TOPEKA, Kan. (WIBW) - A judge refused Thursday to order the Shawnee Co. District Attorney's office to pay approximately $7,000 to reproduce a video copy for Dana Lynn Chandler of her first murder trial in 2012.
A copy of the entire trial minus opening and closing statements, a half dozen witnesses, and footage of the verdict is available to Chandler. But Chandler, who is acting as her own attorney, wants all of the trial, which was videotaped by "48 Hours," the CBS news magazine.
On Thursday, Chandler told District Court Judge Nancy Parrish she could use some statements from the opening and closing arguments, the verdict and "impeaching evidence" in statements made by the lead prosecutor in the first trial.
But Charles Kitt, a prosecutor in the Chandler retrial, objected to footing the bill for the complete trial video, saying Chandler has transcripts of the trial and she could order a copy through the address he provided to Chander last fall.
The judge asked the cost of the entire trial, and Kitt mentioned the $7,000 price tag.
At several points, Chandler said the tape could include "Brady material." The phrase refers to the case Brady v. Maryland, in which the U.S. Supreme Court ruled prosecutors must turn over any evidence favorable to the defendant.
"I don't see how it would be Brady material," Parrish said. The judge denied Parrish's request for video request, saying the tape isn't evidence.
Chandler, 59, is scheduled to be re-tried in June on two counts of first-degree murder in the killings on July 7, 2002, of Michael Sisco and Karen Harkness in Harkness' southwest Topeka home. Sisco, the former husband of Chandler, was engaged to Harkness.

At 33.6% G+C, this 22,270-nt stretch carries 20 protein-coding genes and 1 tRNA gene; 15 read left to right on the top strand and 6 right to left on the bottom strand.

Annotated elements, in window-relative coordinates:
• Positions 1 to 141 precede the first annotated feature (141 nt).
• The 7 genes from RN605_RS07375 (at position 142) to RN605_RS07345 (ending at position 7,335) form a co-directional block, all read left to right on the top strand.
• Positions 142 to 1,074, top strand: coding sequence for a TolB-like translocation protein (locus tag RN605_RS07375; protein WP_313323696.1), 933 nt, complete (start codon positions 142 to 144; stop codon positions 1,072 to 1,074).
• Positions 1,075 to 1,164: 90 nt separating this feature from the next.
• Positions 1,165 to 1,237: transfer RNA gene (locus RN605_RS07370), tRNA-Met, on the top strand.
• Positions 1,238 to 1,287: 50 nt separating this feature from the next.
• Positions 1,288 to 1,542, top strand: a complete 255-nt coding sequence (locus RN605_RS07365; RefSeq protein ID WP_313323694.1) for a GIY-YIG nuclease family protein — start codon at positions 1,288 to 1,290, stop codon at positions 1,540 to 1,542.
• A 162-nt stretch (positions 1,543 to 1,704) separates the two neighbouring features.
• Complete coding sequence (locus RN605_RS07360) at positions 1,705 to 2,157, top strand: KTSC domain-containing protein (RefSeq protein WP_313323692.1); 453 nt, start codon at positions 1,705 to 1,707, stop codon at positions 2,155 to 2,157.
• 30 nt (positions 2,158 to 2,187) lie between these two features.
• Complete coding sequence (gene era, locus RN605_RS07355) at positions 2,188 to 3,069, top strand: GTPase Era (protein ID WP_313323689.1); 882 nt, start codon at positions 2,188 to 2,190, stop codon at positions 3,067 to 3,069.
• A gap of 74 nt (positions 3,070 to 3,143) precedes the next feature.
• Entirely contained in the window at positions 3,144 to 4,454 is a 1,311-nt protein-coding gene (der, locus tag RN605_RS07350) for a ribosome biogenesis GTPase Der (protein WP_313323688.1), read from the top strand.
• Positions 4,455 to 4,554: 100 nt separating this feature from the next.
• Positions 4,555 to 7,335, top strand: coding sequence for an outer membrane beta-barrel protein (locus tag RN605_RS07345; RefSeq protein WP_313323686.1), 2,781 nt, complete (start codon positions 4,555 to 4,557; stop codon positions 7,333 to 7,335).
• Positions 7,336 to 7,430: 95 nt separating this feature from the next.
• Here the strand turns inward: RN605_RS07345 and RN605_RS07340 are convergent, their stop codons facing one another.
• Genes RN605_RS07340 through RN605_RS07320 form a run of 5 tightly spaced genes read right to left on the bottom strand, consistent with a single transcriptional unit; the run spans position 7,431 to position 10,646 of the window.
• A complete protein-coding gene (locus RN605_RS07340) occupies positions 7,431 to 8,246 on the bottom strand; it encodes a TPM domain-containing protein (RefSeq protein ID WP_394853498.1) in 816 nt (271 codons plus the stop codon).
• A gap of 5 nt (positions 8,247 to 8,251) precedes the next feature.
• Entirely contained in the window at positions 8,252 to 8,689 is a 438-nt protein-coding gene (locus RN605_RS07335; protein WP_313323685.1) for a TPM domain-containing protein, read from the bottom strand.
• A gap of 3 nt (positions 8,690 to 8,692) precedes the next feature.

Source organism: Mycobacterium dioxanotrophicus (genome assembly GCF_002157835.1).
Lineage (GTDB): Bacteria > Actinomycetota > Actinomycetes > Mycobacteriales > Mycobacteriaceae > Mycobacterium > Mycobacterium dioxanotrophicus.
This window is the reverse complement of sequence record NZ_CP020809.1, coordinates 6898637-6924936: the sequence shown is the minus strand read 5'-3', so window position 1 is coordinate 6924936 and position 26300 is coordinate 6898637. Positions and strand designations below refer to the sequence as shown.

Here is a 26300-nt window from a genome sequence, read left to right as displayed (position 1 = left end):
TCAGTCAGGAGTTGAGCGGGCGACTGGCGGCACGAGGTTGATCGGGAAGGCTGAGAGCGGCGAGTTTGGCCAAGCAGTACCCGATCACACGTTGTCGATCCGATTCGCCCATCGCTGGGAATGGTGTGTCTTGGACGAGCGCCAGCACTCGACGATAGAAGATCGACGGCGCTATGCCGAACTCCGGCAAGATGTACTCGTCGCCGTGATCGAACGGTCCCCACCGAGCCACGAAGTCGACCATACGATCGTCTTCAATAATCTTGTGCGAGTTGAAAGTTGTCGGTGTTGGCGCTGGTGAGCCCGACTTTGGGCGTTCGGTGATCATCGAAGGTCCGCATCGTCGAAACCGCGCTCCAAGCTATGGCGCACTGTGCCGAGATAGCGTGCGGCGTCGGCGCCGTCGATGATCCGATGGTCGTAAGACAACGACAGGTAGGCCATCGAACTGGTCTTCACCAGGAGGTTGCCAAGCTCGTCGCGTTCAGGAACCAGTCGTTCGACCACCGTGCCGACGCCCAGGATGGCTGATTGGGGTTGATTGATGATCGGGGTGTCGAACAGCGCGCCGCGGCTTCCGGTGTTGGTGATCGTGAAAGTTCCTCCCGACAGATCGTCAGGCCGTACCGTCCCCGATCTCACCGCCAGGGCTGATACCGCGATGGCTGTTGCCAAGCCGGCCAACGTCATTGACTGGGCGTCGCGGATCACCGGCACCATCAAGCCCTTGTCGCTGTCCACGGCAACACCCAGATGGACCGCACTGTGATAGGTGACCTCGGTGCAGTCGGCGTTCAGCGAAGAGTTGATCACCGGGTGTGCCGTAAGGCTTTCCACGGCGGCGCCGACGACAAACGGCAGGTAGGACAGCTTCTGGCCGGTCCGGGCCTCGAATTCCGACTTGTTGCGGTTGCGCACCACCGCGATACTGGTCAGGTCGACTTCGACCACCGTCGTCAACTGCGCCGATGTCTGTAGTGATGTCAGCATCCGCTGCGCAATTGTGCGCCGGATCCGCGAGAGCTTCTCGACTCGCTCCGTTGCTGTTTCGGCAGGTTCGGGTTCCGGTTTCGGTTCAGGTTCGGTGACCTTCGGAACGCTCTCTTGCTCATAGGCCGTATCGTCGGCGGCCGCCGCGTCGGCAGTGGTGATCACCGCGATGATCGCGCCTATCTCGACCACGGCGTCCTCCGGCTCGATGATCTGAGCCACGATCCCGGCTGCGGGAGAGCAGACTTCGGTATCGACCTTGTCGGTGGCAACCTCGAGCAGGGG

Chandler was convicted of the charges in 2012, and sentenced to two consecutive 50-year terms.
On April 6, 2018, the Kansas Supreme Court overturned the murder convictions based on a finding a prosecutor falsely led jurors to think Chandler violated a protection from abuse order obtained by Sisco. However, no such order existed.
Several times Thursday, Kitt told the judge the district attorney's office had provided every record and document Chandler has requested if it existed. Topeka police brought over evidence for Chandler to look at for four or five days, and prosecutors have made copies of records requested by Chandler.
The judge did grant several of Chandler's motions to provide statements, including if the sought-after records were to surface later.
Chandler also asked the judge to order prosecutors to hand over a copy of a letter dated May 21, 2018, from a neighbor who might have spotted a car perhaps tied to the slayings in the neighborhood where Harkness' home was located.
Parrish ordered prosecutors to hand over a copy of the letter, and Kitt did so.
At Kitt's request, the judge said the defense is required to reciprocate with the sharing of evidence.